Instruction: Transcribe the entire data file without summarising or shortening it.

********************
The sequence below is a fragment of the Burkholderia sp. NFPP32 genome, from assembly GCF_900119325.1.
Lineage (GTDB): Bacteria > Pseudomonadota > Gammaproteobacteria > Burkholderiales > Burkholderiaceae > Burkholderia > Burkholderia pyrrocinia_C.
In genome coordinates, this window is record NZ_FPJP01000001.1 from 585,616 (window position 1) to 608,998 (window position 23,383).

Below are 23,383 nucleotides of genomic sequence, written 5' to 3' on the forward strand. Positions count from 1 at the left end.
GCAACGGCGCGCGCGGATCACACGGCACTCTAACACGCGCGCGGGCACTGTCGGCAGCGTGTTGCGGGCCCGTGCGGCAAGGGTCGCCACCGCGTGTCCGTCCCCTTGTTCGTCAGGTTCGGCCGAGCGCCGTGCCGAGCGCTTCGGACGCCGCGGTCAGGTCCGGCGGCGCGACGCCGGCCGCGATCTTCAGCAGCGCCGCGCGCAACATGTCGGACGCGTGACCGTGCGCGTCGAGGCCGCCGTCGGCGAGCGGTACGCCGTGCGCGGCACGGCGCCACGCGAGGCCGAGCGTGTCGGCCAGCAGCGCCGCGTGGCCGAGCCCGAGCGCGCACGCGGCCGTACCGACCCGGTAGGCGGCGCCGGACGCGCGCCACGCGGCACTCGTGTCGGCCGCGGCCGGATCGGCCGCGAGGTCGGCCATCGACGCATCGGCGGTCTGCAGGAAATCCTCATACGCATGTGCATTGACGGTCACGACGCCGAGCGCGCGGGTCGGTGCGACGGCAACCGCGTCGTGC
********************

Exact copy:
The sequence below is a fragment of the Burkholderia sp. NFPP32 genome, from assembly GCF_900119325.1.
Lineage (GTDB): Bacteria > Pseudomonadota > Gammaproteobacteria > Burkholderiales > Burkholderiaceae > Burkholderia > Burkholderia pyrrocinia_C.
In genome coordinates, this window is record NZ_FPJP01000001.1 from 585,616 (window position 1) to 608,998 (window position 23,383).

Below are 23,383 nucleotides of genomic sequence, written 5' to 3' on the forward strand. Positions count from 1 at the left end.
GCAACGGCGCGCGCGGATCACACGGCACTCTAACACGCGCGCGGGCACTGTCGGCAGCGTGTTGCGGGCCCGTGCGGCAAGGGTCGCCACCGCGTGTCCGTCCCCTTGTTCGTCAGGTTCGGCCGAGCGCCGTGCCGAGCGCTTCGGACGCCGCGGTCAGGTCCGGCGGCGCGACGCCGGCCGCGATCTTCAGCAGCGCCGCGCGCAACATGTCGGACGCGTGACCGTGCGCGTCGAGGCCGCCGTCGGCGAGCGGTACGCCGTGCGCGGCACGGCGCCACGCGAGGCCGAGCGTGTCGGCCAGCAGCGCCGCGTGGCCGAGCCCGAGCGCGCACGCGGCCGTACCGACCCGGTAGGCGGCGCCGGACGCGCGCCACGCGGCACTCGTGTCGGCCGCGGCCGGATCGGCCGCGAGGTCGGCCATCGACGCATCGGCGGTCTGCAGGAAATCCTCATACGCATGTGCATTGACGGTCACGACGCCGAGCGCGCGGGTCGGTGCGACGGCAACCGCGTCGTGC